Now that you know Majas' history, let's get on with the visit. The first parcel we visited consists mostly of Carignan on schist.
Caudiès-de-Fenouillèdes (man I love that name) is the limit of grape growing in this part of the Roussillon. After that, you have to travel 50km to Limoux. It's also the only vineyard site in the Roussillon classed as "mountainous." The highest site is the Clos Ségas at 420m, which produces a field blend that's "always a surprise". The vines are spread over 5 hectares and were planted by Alain's great-grandparents. They are between 120 and 130 years old!!!!
Looking around, I spotted a lot of abandoned vineyard sites on nearby slopes and hills. But here and there, you notice little patches of vines, and Alain says these have all been replanted in the last 15 years:
"Vines used to be on the hills, but people ripped them out to replant in the plains. Now they're back in the hills again!"
Next up, a 5 hectare parcel of 80-90 year old vines. Many grapes are grown in this area, mostly of Carignan, Grenache and Syrah.
Alain has no problems with his neighbors: either the vines are in isolated clos, or -seeing how well Alain's vines were doing- they started working organically themselves.
"It's incredible how much it's changed local viticulture in just a few years." pointed out Tom. Since Alain started working organically, over 70 neighboring hectares have been converted!
After our visit of the vines, it was cellar time. The highlight is this half circle of large concrete tanks in the far corner.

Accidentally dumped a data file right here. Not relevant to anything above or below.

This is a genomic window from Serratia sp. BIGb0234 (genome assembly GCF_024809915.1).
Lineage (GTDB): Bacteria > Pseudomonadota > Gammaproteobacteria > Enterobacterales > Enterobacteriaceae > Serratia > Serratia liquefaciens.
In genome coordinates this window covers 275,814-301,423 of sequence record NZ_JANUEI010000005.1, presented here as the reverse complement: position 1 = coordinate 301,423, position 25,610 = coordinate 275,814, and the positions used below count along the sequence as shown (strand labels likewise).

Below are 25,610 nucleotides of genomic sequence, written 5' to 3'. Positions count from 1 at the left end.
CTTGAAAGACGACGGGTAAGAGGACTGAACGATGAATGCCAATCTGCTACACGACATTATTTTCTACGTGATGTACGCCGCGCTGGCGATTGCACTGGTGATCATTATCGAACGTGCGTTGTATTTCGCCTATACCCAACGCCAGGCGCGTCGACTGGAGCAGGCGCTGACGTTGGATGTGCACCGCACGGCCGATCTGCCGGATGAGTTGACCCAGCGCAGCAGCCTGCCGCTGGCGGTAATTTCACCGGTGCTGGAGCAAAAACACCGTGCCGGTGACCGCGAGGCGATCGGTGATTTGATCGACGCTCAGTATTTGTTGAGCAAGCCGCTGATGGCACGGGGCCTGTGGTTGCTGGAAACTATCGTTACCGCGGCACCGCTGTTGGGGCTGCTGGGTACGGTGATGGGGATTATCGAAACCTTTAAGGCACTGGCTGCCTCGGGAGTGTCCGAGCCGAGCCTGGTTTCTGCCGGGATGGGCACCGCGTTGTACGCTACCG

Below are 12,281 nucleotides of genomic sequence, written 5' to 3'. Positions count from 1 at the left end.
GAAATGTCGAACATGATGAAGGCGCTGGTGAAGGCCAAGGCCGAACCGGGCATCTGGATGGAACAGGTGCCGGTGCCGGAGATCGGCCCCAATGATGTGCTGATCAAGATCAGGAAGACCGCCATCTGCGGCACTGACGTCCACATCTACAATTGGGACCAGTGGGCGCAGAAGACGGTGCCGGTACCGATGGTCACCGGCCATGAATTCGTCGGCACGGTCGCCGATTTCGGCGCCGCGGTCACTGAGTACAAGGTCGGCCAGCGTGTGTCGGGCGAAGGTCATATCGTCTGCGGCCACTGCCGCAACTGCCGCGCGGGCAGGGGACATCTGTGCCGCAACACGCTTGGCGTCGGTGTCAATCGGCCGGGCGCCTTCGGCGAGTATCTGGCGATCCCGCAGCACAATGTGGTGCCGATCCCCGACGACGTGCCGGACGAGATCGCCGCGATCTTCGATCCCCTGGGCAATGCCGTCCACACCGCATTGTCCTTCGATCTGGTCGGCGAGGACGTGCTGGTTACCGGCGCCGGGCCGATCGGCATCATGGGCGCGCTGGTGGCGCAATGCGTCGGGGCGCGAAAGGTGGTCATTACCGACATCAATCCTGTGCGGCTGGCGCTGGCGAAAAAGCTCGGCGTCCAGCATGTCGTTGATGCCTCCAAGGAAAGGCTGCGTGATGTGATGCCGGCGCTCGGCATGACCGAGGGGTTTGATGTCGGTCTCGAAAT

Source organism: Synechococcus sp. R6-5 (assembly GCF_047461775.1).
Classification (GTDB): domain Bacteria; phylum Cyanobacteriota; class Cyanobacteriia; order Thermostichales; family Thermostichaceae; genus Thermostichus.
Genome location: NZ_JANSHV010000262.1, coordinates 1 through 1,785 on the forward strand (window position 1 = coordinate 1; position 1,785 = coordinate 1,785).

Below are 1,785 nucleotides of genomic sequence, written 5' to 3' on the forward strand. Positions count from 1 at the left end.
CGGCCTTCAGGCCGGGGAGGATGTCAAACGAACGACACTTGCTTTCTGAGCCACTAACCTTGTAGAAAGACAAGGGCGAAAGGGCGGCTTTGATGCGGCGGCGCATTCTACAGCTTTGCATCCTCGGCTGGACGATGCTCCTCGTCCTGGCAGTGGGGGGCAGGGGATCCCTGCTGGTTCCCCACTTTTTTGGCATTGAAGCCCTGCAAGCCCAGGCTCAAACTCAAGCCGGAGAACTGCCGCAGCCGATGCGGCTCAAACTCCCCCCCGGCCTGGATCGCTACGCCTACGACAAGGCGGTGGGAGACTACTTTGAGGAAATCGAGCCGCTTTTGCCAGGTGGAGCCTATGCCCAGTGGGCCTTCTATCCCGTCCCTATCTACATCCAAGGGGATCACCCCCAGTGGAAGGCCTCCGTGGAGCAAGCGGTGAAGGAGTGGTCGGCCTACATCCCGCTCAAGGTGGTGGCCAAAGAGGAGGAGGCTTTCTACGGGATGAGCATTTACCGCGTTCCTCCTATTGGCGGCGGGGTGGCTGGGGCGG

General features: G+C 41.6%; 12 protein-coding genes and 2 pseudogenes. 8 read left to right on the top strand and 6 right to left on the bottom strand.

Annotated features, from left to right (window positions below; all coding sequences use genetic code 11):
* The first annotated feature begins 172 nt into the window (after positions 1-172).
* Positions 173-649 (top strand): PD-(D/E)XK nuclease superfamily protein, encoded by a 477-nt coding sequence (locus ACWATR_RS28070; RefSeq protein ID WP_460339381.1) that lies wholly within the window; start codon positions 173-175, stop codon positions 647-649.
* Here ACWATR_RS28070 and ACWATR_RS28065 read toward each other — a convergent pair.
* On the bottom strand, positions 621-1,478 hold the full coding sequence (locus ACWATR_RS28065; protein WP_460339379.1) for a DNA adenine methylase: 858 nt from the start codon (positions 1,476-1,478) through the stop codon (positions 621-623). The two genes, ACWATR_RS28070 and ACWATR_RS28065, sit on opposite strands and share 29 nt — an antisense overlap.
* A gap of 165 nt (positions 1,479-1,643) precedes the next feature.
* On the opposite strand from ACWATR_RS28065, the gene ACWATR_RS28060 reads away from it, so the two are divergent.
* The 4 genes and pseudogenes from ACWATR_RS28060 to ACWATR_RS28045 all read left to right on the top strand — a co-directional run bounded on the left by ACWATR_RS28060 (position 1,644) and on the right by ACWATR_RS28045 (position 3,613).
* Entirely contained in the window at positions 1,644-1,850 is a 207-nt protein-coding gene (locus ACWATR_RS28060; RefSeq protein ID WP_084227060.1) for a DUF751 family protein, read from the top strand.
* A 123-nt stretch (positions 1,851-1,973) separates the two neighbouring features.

"The last owner basically gave me the cellar. Wine hadn't been made here since 1953."
We then tasted the 2011's out in the sun. The 11 Grappe Entiere -a 100% Rolle cuvée that stays on the skins for a month- really stood out, as did the Rouge 11 and the Clos Ségas 10 (11 is being bottled soon). The Ravin des Sieurs Syrah was also quite pleasant. These wines are all extremely affordable and currently available stateside. Conveniently, the tasting ended right around...LUNCH TIME!
Over a bottle of Majas rosé, Alain and Tom continued talking about the region's ongoing struggle. In a very quotable moment, Tom exclaimed:
-"It's not agriculture, it's agribusiness. Agriculture is the first word in the latin language, it's something sustainable we can pass from generation to generation. This is not what we have anymore."
-"Only three of us made wine independently in the village. Now we are two, and he's also (unsuccessfully) trying to sell his estate. It looks like I'm going to be the only independent here…"
"A monopole!" chimed Tom positively. They were making light of the situation, but it was obvious that Alain feels a bit like the odd man out, wishing there was more camaraderie in the village. Still, he is grateful to have turned things around and still be here.
"If we hadn't met Tom, we would probably have called it quits as well. Working organically saved the vines. It saved us."
After the visit, we packed up and headed to Tom's village, Calce. Next recap: MATASSA!